1) and 3) interview with me and Andrew Haig on a radio show he was doing called "Future Static" on PBS-FM in Melbourne. I was involved in communication work with dolphins using music in the early 80's...
2) Sound Collage composed of three audio tracks playing simultaneously...no planned synchronizations...Mickey Hart, "Drumming at the Edge of Magic"; Fiorella Terenzi galaxy sounds; and songs of the humpback whale recorded by Roger Payne. This was done during intermission of a concert by a Boulder band called Midnight Kitchen. I was doing visuals for them, and at the break I had three cd players going into the board...I just started them one after the other...I let it run for all of the break, the whole thing is about 20-30 minutes long...
4) "Threshold/Infotoxin" These are the first songs that I ever multi-tracked, playing Emulator "Drumulator" drum machine (that's a sample of John Bonham of Zeppelin on kick!), Prophet 5 synth, strat, and vocals. Engineer Rick Chapman played lead guitar on "infotoxin." It was meant to be a piss-take, an advert for 'infotoxin' = bullshit in mass-media!
5) "Einstein's Brain"...the true story of how they saved Einstein's brain in a jar, against his will! This song was recorded at Rick Chapman's Harmonic Labs in 1985; this and "Threshold/Infotoxin" got played on several college radio stations and enabled me to get to meet Frank Zappa in Berkeley in 1985.
6) "SDI" or "Strategic Defense Initiative"...based on the Reagan administrations plan to build "weapons in space"...to fulfill Hitler's vision of military dominance from space. I did this using a Korg Poly 6 synth and a Yamaha drum machine...this was 1985 when drum machines were just coming out. The lyrics are from a Carl Sagan pamphlet on the implications of nuclear war.
7) "Airborne Plutonium" This one was recorded only to a re-used cheap cassette on a Roland D-50 in the basement of a friend's apartment in Boulder CO in the summer of 1989. Rocky Flats, a plutonium processing facility, was located only 30 miles to the north and "airborne plutonium" had been a recent item appearing in various Boulder news media
8) "Sanskrit Fourier Operator" All I have of this was recorded on a cassette, hence the shitty sound. But the original was a brilliant digital recording done using an at that time brand new Synclavier with a Roland D-50 midied to it...my friend Scott was working at a studio called Prosonus in LA and he invited me to come and check out the new Synclavier...I just sat down at it and started dialing up some sounds. first the shaker part, then the bass/synth part...then the percussion, then the strings from the D-50. Because the Synclav was new and the sound samples were hot, he refused to give me the song in digital format. This was a great pity...by the time I made it back to LA Scott was in Berkeley...
9) "Earthquake Jam" This jam was a very special occurrence...I had met Carl Malone at the recording studio of Michael Boddicker in LA, at an Emulator party. He worked at the Jet Propulsion Lab in Pasadena working on I believe it was space probe power systems. He was a killer flute player and also had built his own digital reverb unit. He invited me up to his place for a jam. He played flute and I played his synth, using a bunch of his own samples/sounds, through his new reverb system. It was a KILLER jam. After we stopped playing, we sat on the veranda on the nice southern California September evening. We both noted that the crickets and bugs sounded unusually loud. Next morning, when I was on-lab at JPL nearby, a 6.2 earthquake happened. We figured that the insects somehow sensed that it was coming and were letting us know...and hence the name of the jam.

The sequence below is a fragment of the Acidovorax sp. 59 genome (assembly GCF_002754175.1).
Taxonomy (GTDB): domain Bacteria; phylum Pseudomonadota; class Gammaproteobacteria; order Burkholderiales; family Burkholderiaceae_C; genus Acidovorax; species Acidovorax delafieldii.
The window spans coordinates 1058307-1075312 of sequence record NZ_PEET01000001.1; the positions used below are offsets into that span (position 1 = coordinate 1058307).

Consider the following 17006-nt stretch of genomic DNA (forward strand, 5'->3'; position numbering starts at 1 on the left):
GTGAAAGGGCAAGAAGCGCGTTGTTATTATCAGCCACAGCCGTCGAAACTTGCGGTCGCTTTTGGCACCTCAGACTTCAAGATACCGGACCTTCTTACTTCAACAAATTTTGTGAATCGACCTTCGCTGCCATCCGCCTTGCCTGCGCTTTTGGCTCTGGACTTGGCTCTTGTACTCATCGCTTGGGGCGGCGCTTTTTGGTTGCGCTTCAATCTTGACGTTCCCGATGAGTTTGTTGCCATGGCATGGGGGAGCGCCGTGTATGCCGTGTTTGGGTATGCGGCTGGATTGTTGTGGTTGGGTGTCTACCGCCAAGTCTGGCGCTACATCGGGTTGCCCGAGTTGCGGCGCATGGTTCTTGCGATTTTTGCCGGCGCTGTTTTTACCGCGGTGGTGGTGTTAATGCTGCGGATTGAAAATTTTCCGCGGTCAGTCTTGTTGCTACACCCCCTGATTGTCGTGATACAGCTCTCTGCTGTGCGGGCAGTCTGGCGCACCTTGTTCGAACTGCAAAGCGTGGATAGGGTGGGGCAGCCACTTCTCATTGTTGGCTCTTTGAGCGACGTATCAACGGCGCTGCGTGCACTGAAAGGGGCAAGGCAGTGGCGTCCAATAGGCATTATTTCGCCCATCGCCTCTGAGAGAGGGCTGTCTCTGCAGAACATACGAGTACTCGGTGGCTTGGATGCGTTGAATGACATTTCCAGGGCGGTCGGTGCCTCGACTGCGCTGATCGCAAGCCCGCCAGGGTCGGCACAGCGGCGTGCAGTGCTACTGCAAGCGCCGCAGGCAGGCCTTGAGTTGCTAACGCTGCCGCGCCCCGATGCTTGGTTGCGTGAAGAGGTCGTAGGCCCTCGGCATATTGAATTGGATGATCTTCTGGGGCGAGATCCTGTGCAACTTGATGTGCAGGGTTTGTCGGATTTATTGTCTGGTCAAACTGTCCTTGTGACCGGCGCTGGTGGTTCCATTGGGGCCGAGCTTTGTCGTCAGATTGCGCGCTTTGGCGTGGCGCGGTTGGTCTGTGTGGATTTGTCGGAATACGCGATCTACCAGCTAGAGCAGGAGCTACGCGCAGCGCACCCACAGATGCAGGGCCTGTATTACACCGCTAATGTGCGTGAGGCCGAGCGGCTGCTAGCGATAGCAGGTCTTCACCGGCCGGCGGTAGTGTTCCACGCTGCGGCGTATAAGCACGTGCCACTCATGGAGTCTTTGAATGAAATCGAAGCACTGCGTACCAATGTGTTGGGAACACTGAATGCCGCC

10) "Trilobite" This and track (11) were done at Daktaris Sound in Boulder in May-June of 1995. I played keyboard drums and synths, as well as vocals. I had just done a trek onto Blanca Peak in southern Colorado, one of the four sacred mountains of the Navajo, their name being "Sis Naajini", "the home of the sky people." After hiking on that mountain, all I could think about was trilobites. It was like trilobite consciousness hit me out of the blue. I was inspired to read up on them and do this song...they were nature's first use of the eye...a compound eye, like an insect.
11) "Return of the Lorax" After my visit to Sis Naajini, I also was inspired to write a poem called "Return of the Lorax", picking up where Dr. Seuss' s book leaves off. I did this at Daktaris studio; I played Doctor Dan Burns' 1964 Strat, keyboard bass and drum programming.
12) "I am aware" might be the freakiest thing I have ever done. It was inspired by a dream I had in which Jimi Hendrix showed me some stuff on guitar. I took his Woodstock performance of "The Star Spangled Banner", recorded it, then reversed it, all on one track. Next track was all of this but slowed down. Then we (I was working with Ian McAllister on the winter solstice of 2002 in Christchurch) added in some dialogue from an excellent film called Judgment at Nuremberg, which is a re-enactment of the trial of four Nazi judges for their part in the Third Reich. Then I recorded my own voice, pitch-shifted one octave lower and one octave higher, saying the words "Freedom and democracy...greedom and dumbocracy..." Then, near the end, I recite the words to "The Scar-Strangled Banter"...my piss-take version of Amerika's "transnational anathema."
13) "Frat Yak" This was done during an impromptu visit to Steve Koppe's RedDoor Audio studio in Boulder in the summer of 1989. I had written the lyrics ahead of time...again, a piss-take on the partying scene in Boulder, based on my experience of being in a fraternity in college...I lovingly refer to it now as "Phry Krappa Trou"...a social group in which people were free to eat acid and shit themselves! My live-in experiment in primate social psychology lasted a year...but I will always remember "frat yakking"!